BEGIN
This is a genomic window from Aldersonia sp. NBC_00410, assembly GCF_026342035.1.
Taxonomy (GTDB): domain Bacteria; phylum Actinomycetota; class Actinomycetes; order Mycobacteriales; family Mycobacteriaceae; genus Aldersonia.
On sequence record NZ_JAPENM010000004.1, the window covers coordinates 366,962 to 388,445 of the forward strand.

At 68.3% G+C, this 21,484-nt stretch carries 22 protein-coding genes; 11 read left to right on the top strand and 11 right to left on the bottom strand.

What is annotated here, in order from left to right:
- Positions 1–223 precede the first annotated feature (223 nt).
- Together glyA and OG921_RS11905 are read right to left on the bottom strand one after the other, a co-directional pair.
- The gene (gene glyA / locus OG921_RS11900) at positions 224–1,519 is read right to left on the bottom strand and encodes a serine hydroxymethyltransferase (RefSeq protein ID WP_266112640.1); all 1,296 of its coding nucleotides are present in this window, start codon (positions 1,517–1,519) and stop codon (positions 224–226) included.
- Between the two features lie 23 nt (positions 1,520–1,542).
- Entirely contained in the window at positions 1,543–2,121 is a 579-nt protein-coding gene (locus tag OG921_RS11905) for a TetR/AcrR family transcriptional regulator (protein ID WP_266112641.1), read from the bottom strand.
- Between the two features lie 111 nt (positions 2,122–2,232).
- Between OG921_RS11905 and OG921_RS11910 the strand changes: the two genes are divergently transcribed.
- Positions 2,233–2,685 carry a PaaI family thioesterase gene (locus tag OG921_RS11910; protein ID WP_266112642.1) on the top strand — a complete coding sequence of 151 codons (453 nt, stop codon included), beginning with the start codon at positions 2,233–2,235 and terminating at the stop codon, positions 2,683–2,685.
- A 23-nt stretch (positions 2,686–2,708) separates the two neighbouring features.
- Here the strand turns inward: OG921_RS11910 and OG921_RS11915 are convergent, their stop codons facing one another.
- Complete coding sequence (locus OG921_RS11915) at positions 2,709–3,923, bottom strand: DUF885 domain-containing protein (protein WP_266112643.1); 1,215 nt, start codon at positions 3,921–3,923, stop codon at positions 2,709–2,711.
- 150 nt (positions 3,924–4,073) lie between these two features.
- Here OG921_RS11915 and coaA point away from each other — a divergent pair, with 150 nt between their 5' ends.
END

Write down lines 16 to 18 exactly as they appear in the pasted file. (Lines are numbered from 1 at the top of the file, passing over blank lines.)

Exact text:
- Complete coding sequence (locus OG921_RS11915) at positions 2,709–3,923, bottom strand: DUF885 domain-containing protein (protein WP_266112643.1); 1,215 nt, start codon at positions 3,921–3,923, stop codon at positions 2,709–2,711.
- 150 nt (positions 3,924–4,073) lie between these two features.
- Here OG921_RS11915 and coaA point away from each other — a divergent pair, with 150 nt between their 5' ends.